Environmental constraints on the exercise of traffic freedoms may well be matters we’ll have to tackle in the second stage. For now, we believe that the active discussions underway in the International Civil Aviation Organization (ICAO) are the right place to tackle the question of aviation greenhouse gas emissions. This is a global issue in a global industry that calls for a global solution.
But I should add that the United States has a compelling story to tell about our performance in aviation emissions. Compared to 2000, U.S. commercial aviation is moving 12% more passengers and 22% more freight while burning less fuel and reducing carbon output by a million tons. In fact, between 2000 and 2006, aviation CO2 emissions in the United States actually declined by about 4%. And we continue to make improvements to maintain that trend.
How about another environmental issue, airport noise? We had hoped to put this matter to bed in the first-stage agreement, where both sides committed explicitly to implement the so-called “balanced approach” to noise management.
Endorsed by consensus at ICAO and incorporated in a European Community directive, the “balanced approach” requires a careful evaluation, including cost-benefit analysis, of the full range of measures for dealing with airport noise before a decision is made on operational restrictions such as night curfews. Alternative measures include land-use planning, alternate flight paths, and the use of insulation for homes near airports.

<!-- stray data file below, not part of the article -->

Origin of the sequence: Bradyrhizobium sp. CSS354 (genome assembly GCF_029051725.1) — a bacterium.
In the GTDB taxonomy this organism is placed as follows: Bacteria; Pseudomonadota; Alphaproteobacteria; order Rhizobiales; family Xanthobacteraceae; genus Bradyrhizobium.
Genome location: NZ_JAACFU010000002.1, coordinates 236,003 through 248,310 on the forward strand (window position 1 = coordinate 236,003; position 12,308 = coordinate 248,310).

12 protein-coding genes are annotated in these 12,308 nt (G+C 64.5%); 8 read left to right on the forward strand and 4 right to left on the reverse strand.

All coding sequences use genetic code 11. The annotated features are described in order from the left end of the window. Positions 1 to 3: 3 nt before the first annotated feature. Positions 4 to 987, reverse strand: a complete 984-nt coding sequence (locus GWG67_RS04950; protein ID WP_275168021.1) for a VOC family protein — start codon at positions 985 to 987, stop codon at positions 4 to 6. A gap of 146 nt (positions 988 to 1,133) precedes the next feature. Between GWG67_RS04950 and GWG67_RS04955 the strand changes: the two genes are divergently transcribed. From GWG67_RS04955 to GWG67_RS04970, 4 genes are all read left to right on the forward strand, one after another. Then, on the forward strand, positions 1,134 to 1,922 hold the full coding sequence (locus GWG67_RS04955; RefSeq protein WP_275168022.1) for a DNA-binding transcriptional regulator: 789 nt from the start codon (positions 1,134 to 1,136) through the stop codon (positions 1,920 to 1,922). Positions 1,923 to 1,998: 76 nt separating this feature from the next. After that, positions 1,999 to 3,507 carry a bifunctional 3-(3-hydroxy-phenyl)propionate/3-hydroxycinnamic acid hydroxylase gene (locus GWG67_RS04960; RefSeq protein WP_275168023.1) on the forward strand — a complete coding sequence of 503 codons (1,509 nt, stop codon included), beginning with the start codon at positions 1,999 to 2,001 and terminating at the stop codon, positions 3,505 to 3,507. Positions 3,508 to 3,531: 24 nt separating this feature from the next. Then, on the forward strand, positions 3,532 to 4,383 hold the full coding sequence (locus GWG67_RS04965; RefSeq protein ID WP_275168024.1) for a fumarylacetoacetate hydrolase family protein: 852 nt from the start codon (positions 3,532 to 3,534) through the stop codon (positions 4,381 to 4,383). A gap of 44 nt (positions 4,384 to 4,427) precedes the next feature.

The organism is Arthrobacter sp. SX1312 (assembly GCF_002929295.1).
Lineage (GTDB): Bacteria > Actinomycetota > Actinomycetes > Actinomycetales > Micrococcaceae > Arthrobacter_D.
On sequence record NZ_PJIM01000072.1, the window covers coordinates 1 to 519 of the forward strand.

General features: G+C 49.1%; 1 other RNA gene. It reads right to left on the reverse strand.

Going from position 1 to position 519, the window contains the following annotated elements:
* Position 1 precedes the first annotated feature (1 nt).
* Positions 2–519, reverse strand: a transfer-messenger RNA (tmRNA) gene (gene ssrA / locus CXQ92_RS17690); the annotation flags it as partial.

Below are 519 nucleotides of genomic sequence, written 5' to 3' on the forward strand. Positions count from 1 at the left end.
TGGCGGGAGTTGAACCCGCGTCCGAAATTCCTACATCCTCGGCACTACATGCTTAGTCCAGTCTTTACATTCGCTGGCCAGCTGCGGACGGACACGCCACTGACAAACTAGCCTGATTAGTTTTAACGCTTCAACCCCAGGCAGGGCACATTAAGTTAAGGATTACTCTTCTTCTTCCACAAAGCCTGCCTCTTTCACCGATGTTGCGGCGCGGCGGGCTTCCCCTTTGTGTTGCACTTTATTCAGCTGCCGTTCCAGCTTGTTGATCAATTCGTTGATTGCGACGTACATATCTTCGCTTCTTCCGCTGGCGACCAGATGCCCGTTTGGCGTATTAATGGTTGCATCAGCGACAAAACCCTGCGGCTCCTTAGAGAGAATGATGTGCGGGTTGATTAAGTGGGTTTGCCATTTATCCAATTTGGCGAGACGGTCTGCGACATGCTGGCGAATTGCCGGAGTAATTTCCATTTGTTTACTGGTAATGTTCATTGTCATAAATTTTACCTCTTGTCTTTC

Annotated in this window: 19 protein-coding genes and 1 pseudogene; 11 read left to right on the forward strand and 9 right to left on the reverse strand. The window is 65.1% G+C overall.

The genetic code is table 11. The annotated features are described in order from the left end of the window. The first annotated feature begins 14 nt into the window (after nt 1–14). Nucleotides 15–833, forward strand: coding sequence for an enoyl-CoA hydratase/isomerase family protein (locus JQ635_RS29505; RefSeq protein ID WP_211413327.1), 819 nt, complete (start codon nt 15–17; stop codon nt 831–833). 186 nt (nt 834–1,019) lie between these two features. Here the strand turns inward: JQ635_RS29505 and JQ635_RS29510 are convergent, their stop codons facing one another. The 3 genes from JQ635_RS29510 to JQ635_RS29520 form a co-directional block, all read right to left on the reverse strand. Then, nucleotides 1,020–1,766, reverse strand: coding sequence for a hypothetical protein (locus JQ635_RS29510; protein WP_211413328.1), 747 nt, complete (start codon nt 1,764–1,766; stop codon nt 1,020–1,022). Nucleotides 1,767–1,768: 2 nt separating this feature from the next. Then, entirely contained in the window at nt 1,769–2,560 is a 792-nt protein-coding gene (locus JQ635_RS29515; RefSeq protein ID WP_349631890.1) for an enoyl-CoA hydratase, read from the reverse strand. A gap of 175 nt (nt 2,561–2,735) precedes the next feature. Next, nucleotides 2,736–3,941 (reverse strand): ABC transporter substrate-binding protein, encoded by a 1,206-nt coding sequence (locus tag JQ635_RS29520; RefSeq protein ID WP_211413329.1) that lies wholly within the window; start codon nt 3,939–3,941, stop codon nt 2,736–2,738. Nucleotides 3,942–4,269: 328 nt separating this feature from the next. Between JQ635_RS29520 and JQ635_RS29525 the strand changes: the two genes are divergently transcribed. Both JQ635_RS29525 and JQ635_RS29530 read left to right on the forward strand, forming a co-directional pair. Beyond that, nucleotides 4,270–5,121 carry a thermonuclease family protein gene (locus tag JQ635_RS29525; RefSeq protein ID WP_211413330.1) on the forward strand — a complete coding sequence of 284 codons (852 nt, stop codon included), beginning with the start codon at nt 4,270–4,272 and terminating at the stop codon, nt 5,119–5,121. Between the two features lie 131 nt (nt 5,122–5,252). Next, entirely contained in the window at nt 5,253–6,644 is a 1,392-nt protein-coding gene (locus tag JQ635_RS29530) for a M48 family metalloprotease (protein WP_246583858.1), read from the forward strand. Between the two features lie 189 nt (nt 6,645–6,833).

Unfortunately, our concerns are growing about the commitment in parts of the EU to good-faith compliance with the “balanced approach.” Night flight restrictions at the airports in Oporto, Frankfurt, and Brussels, for example, appear to have been implemented or proposed based on political considerations, not the “balanced approach.”
For the present, we have raised our concerns in the Joint Committee that is overseeing the implementation of the Air Transport Agreement. But I can’t preclude that the United States may seek more systemic, procedural commitments from the EU in the second stage. These could include a requirement to change EU legislation to replace the noise directive with a more easily enforceable noise regulation.